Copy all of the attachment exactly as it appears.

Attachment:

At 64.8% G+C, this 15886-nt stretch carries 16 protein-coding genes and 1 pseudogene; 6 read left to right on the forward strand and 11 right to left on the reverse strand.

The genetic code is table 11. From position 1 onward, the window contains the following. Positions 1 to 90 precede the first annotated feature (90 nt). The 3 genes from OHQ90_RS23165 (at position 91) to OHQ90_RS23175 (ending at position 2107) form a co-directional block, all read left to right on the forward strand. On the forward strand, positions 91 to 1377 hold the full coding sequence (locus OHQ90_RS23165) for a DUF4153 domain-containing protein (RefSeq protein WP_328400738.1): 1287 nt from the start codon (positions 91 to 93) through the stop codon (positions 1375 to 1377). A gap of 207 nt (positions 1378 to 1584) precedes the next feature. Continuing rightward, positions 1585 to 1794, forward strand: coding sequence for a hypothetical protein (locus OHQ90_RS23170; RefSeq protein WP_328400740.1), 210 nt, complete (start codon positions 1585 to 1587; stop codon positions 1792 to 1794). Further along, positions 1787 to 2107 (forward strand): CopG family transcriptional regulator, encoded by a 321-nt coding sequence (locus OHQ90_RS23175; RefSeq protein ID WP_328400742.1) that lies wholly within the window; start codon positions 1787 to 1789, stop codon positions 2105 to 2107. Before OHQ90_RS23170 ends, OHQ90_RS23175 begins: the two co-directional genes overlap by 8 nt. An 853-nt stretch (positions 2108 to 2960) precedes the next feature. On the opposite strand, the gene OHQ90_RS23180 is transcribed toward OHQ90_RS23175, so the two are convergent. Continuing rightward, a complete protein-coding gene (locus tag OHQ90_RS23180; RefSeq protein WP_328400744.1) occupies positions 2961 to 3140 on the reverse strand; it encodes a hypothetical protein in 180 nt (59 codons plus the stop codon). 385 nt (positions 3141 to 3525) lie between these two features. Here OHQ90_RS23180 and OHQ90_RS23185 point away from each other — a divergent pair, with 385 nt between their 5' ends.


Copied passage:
At 64.8% G+C, this 15886-nt stretch carries 16 protein-coding genes and 1 pseudogene; 6 read left to right on the forward strand and 11 right to left on the reverse strand.

The genetic code is table 11. From position 1 onward, the window contains the following. Positions 1 to 90 precede the first annotated feature (90 nt). The 3 genes from OHQ90_RS23165 (at position 91) to OHQ90_RS23175 (ending at position 2107) form a co-directional block, all read left to right on the forward strand. On the forward strand, positions 91 to 1377 hold the full coding sequence (locus OHQ90_RS23165) for a DUF4153 domain-containing protein (RefSeq protein WP_328400738.1): 1287 nt from the start codon (positions 91 to 93) through the stop codon (positions 1375 to 1377). A gap of 207 nt (positions 1378 to 1584) precedes the next feature. Continuing rightward, positions 1585 to 1794, forward strand: coding sequence for a hypothetical protein (locus OHQ90_RS23170; RefSeq protein WP_328400740.1), 210 nt, complete (start codon positions 1585 to 1587; stop codon positions 1792 to 1794). Further along, positions 1787 to 2107 (forward strand): CopG family transcriptional regulator, encoded by a 321-nt coding sequence (locus OHQ90_RS23175; RefSeq protein ID WP_328400742.1) that lies wholly within the window; start codon positions 1787 to 1789, stop codon positions 2105 to 2107. Before OHQ90_RS23170 ends, OHQ90_RS23175 begins: the two co-directional genes overlap by 8 nt. An 853-nt stretch (positions 2108 to 2960) precedes the next feature. On the opposite strand, the gene OHQ90_RS23180 is transcribed toward OHQ90_RS23175, so the two are convergent. Continuing rightward, a complete protein-coding gene (locus tag OHQ90_RS23180; RefSeq protein WP_328400744.1) occupies positions 2961 to 3140 on the reverse strand; it encodes a hypothetical protein in 180 nt (59 codons plus the stop codon). 385 nt (positions 3141 to 3525) lie between these two features. Here OHQ90_RS23180 and OHQ90_RS23185 point away from each other — a divergent pair, with 385 nt between their 5' ends.